Please print the following letter.
You can either mail it in directly or submit it to Kourtney Senquiz Political Action Leader at Streiber School 40 Streiber Drive Chicopee, MA 01020.
March 9, 2015
To: Sentate President Stan Rosenberg, Sen. Don Humanson, Rep. Aaron Vega, Mayor Alex Morse, members of the Holyoke City Council, and members of the Holyoke School Committee
Esteemed elected officials,
We–MTA members, teachers, concerned residents and tax payers– call on all of our elected officials to stand with us in opposition to Commissioner of Elementary and Secondary Education, Mitchel Chester’s, threat to take over our public schools.
Twenty two years have passed since the Supreme Judicial Court’s 1993 decision in the McDuffy vs. Secretary of State case affirmed that the Commonwealth has a duty to educate all public school students, without regard to their personal wealth or poverty, and without regard to their district’s fiscal capacity.
In meeting its obligation to the students and families of Holyoke, the state has many alternatives to a takeover, which would give a receiver control over the public schools and allow private companies to take a role in our public schools.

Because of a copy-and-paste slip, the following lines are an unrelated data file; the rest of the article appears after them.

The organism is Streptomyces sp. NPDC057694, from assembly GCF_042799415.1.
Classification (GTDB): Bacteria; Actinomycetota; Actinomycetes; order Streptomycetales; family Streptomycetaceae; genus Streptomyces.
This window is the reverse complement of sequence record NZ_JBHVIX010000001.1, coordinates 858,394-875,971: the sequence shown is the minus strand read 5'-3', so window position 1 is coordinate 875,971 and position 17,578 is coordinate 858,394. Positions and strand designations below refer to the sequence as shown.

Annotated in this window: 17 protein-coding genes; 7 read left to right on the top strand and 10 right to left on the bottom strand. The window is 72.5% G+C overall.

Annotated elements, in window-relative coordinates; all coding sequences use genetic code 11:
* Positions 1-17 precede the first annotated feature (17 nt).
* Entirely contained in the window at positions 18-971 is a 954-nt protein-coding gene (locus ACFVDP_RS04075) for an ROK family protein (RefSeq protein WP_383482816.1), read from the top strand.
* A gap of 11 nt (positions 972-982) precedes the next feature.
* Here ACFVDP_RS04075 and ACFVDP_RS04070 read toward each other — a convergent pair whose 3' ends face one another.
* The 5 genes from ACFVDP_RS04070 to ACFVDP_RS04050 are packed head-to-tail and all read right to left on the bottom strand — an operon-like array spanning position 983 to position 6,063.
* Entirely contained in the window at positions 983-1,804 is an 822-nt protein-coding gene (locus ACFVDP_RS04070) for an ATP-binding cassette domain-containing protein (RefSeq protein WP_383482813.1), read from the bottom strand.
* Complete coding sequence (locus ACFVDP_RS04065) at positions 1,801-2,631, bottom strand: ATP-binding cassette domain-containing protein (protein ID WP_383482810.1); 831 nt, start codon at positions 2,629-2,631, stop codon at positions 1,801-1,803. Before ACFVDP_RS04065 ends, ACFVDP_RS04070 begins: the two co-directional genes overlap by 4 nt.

Holyoke does not need to lose control of its schools. Holyoke, instead needs resources to better serve its students. For more than 20 years now, the state has relied on various private partners to improve student achievement in Holyoke. It is not surprising that these outside approaches have yielded unsatisfactory results.
Holyoke educators, students, parents, and citizens know what kind of schools they want, and they are more than willing to share that vision with state education officials and political leaders.
We believe in the democratic process. They want to work with you, our elected representatives, to obtain the funding necessary to provide Holyoke children the schools that they deserve.
Do not let receivership take that control away from them.
Furthermore, the 1993 Education Reform Act’s centerpiece is the foundation budget formula, which determines what it costs to educate each student according to their needs. The Legislature recognizes that the formula is due for an overhaul, which is now under way. This recalculation of state aid for education could go a long way toward helping Holyoke battle the ravages of economic injustice that affect our schools and students. We urge you to join us in advocating for the resources necessary to create the public schools that Holyoke children deserve. Lastly, we ask that you respect our wish that public schools remain in public hands.